“You fought in a war?” Christopher asked excitedly. “That’s awesome!”
“Not exactly. War is awesome if you mean fearsome. I enlisted, which means I signed up to fight. They sent me off to Camp Lee in Virginia, taught me to shoot a gun, even gave me a number for my family to check on the casualty lists in the papers to see if I had been killed or wounded. But the war ended just a year later and I had never even been shipped out. Your great uncle Henry was shipped out though, and never came back.”
“Why didn’t he come back?” Christopher asked innocently.
“He was killed. The Lord is sure mysterious. I wanted to fight in battle; Henry never did. But I’m the one who stayed in the States, and I am still here today. My sister Dorothy never remarried. After the war she moved back in to live with my parents and worked as a secretary.”
Jessica wandered distractedly over to the tree where Chris and his dad stood, listening to George’s stories. She bent over to pick up a dandelion.
George took the dandelion from Jessica and slipped it into her hair, tucking it behind her ear. “Did you know your grandma used to always wear flowers in her hair? Do you know who I’m talking about? Your Grandma Betty. Did you know she’s my daughter? You know you’re old when your kids have white hair.” George poked Jessica and she laughed. George smiled and closed his eyes.
August 5, 1923
“George, want to drive me into the city tonight?” Dorothy asked. “ I want to hear Bessie Smith sing.”
Father chimed in. “The city isn’t the best place for a young woman. There’s an opera on the radio tonight.”
“For crying out loud, Father,” Dorothy replied in exasperation. “You know I don’t like opera. It’s too hot to stay in anyway,” Dorothy said. “And I like the new music. I feel it when Bessie sings the blues. I got the blues. Don’t worry, Father. I won’t be out drinking. They’ve dried up the city remember?”
Father didn’t respond but looked at George who answered, “Sure, I’ll take you.”
It was hot in the city. And crowded. “Do you know where we’re going?” George asked Dorothy.
“Not exactly, but we’ll see lots of others going too. Look. I bet it’s over there. Look.”
George maneuvered into a parking place. They made their way inside and squirmed into the crowd. The majority of the audience was black though not completely so. George fidgeted and Dorothy flirted. Dorothy loved every minute of it and shouted out her encouragement during the soulful show along with all the others who had the blues.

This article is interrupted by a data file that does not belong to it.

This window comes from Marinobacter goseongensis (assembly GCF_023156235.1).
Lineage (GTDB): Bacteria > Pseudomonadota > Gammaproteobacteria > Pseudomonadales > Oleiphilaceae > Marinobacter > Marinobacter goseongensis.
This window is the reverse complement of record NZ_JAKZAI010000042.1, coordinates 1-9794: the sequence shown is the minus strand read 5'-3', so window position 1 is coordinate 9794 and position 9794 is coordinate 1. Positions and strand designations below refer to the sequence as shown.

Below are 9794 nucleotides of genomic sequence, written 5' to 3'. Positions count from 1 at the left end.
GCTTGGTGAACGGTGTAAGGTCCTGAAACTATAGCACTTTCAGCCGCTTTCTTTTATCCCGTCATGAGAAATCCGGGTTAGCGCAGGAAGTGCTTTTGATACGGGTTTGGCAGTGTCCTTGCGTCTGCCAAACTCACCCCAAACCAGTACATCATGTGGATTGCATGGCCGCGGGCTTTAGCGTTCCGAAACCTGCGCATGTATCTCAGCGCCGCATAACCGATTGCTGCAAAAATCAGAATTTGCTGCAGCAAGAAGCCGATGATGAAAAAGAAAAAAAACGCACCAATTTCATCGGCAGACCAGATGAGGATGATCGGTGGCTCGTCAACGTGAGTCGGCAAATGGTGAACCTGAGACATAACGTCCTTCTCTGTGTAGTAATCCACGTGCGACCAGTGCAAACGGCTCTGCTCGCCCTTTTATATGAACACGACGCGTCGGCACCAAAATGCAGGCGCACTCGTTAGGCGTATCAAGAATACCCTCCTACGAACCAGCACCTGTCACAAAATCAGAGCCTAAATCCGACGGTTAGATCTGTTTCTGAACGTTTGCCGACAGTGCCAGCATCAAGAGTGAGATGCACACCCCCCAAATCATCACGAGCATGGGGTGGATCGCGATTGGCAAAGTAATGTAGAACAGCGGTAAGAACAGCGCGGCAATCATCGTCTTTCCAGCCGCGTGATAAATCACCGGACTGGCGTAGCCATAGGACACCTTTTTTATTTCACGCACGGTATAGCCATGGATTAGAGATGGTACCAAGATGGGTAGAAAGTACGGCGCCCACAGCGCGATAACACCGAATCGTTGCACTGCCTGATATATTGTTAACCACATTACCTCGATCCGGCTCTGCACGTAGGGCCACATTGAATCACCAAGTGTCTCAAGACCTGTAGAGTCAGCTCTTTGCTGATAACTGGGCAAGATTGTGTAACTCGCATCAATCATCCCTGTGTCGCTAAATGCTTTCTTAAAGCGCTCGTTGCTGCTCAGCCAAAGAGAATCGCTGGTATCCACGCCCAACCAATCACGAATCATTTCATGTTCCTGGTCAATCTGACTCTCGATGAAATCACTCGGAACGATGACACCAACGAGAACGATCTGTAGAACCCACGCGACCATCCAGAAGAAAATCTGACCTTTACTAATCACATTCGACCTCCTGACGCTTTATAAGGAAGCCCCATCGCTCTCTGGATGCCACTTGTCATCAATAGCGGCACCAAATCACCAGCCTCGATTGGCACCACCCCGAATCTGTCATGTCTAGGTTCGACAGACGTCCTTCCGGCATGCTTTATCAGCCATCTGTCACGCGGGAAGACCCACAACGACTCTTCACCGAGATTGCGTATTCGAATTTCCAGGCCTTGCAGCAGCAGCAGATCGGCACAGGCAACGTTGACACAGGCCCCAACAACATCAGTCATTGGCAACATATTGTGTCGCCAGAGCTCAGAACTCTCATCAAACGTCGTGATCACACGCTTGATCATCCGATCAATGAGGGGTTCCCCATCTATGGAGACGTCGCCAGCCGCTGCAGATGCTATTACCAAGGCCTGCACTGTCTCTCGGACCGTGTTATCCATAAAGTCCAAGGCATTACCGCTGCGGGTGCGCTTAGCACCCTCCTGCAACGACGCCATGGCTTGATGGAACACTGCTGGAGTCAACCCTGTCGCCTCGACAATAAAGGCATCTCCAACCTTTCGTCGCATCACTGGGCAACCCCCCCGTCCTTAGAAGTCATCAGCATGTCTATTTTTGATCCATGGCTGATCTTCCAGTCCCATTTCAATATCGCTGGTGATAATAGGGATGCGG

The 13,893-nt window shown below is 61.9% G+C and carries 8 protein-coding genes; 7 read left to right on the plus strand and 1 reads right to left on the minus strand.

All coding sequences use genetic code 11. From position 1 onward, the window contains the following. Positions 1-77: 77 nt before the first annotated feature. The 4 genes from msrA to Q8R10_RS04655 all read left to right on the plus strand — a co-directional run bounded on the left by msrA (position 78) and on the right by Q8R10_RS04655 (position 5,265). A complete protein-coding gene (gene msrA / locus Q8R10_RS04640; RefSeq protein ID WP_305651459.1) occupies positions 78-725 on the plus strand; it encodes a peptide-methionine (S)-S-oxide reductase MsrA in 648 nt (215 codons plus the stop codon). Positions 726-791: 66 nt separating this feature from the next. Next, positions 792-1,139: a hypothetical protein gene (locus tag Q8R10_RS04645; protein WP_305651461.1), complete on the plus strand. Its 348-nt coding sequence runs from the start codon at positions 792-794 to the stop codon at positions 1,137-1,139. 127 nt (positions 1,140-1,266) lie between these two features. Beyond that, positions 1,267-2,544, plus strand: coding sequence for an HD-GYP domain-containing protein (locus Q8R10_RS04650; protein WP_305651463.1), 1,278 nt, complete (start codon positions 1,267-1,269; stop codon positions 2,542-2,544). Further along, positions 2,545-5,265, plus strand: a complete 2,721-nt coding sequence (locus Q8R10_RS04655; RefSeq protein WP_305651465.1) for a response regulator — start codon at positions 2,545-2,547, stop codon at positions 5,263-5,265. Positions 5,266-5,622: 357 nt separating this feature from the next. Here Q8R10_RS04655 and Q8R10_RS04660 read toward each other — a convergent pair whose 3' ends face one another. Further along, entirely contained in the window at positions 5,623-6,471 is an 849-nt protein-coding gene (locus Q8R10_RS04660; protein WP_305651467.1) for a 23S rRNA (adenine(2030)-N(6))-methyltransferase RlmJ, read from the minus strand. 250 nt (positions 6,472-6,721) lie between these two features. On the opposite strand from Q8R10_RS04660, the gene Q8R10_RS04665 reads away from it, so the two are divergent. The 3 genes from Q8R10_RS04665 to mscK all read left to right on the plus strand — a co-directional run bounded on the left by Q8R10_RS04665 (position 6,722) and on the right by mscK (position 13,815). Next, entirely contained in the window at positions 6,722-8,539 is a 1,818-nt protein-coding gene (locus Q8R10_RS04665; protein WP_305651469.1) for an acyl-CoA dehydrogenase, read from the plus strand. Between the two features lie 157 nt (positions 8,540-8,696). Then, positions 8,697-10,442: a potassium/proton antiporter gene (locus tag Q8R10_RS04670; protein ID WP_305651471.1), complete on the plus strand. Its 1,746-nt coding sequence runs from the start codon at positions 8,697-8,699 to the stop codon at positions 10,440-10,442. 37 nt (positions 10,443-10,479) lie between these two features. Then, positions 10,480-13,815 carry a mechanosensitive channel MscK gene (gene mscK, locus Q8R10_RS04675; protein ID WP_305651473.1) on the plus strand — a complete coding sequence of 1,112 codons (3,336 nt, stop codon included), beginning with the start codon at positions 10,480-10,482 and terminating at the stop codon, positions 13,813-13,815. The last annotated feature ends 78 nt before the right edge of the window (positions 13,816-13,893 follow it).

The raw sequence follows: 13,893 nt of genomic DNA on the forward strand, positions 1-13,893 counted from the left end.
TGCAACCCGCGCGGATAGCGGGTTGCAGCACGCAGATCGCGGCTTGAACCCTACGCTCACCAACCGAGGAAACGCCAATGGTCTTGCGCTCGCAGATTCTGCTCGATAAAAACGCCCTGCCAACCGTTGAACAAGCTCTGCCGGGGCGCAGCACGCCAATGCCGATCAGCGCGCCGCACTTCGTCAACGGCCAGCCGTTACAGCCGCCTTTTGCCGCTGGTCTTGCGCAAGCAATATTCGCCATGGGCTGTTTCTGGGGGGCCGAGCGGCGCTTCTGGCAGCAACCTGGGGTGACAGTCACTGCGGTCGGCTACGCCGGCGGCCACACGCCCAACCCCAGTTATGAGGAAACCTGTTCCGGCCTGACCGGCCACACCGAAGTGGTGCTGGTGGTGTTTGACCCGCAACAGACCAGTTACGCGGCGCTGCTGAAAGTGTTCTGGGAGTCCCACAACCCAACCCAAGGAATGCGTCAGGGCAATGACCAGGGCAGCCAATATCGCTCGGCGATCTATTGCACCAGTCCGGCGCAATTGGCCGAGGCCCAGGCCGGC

July 25, 1925
George walked into the library on a sunny Saturday morning, as was his habit, to spend the morning there reading. As he glided over to his usual spot, he found his chair occupied. He didn’t speak at first. He was transfixed by the sight. A woman was in his usual spot, reading a magazine. George had never seen her before. She wore her hair twisted and tucked so it covered her head like a hat. She wore a summer dress to her ankles and didn’t notice George at all.
“Excuse me, Miss.” George took his fedora off.
The young lady looked up and smiled. She had a yellow carnation in her hair. George just smiled and forgot to speak. After several more silent moments passed, the woman laughed and said, “You can say that again.” George snapped to and was confused for a moment and then began to laugh.
“Excuse me, Miss.”
“You know, I didn’t mean you had to actually repeat yourself.”
George was embarrassed and started to turn away. “Of course. Excuse me. Sorry.”
The woman laughed again. “You are just falling all over yourself. Is there a problem my polite gentleman?”
“No, sorry. There’s no problem. I come every Saturday and sit in that chair and read Time Magazine and today you are here.”
“Would you like me to leave?” The woman asked good naturedly.
“No, stay. Stay forever. Actually, don’t stay forever. Come with me to the movies. Have you been to one of the talking movies before?” She laughed and nodded. “Ben Hur is playing at the theater now. Have you read the book?” She put down her Reader’s Digest. Seven hours later George brought her home to introduce her to his family.